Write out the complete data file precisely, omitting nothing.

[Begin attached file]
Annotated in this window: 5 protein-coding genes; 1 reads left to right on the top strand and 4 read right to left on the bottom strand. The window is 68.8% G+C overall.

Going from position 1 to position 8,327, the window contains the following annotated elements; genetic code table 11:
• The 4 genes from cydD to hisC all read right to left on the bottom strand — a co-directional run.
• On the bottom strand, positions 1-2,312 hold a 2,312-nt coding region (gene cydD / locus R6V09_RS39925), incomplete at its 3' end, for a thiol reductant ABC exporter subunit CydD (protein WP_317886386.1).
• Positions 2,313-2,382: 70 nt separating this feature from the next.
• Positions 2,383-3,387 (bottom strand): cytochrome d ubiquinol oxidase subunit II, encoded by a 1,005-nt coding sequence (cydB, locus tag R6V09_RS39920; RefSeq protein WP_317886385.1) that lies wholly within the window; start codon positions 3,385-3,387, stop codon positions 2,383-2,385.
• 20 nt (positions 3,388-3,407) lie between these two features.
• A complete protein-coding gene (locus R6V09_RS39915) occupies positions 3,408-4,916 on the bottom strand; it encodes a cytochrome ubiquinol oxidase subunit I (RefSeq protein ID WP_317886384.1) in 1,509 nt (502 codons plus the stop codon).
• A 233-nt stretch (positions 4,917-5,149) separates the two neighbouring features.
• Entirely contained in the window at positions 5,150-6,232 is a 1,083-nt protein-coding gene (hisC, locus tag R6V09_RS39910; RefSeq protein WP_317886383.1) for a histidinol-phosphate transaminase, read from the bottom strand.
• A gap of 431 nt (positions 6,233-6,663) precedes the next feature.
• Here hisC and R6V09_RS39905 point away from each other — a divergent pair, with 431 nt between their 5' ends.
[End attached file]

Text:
Annotated in this window: 5 protein-coding genes; 1 reads left to right on the top strand and 4 read right to left on the bottom strand. The window is 68.8% G+C overall.

Going from position 1 to position 8,327, the window contains the following annotated elements; genetic code table 11:
• The 4 genes from cydD to hisC all read right to left on the bottom strand — a co-directional run.
• On the bottom strand, positions 1-2,312 hold a 2,312-nt coding region (gene cydD / locus R6V09_RS39925), incomplete at its 3' end, for a thiol reductant ABC exporter subunit CydD (protein WP_317886386.1).
• Positions 2,313-2,382: 70 nt separating this feature from the next.
• Positions 2,383-3,387 (bottom strand): cytochrome d ubiquinol oxidase subunit II, encoded by a 1,005-nt coding sequence (cydB, locus tag R6V09_RS39920; RefSeq protein WP_317886385.1) that lies wholly within the window; start codon positions 3,385-3,387, stop codon positions 2,383-2,385.
• 20 nt (positions 3,388-3,407) lie between these two features.
• A complete protein-coding gene (locus R6V09_RS39915) occupies positions 3,408-4,916 on the bottom strand; it encodes a cytochrome ubiquinol oxidase subunit I (RefSeq protein ID WP_317886384.1) in 1,509 nt (502 codons plus the stop codon).
• A 233-nt stretch (positions 4,917-5,149) separates the two neighbouring features.
• Entirely contained in the window at positions 5,150-6,232 is a 1,083-nt protein-coding gene (hisC, locus tag R6V09_RS39910; RefSeq protein WP_317886383.1) for a histidinol-phosphate transaminase, read from the bottom strand.
• A gap of 431 nt (positions 6,233-6,663) precedes the next feature.
• Here hisC and R6V09_RS39905 point away from each other — a divergent pair, with 431 nt between their 5' ends.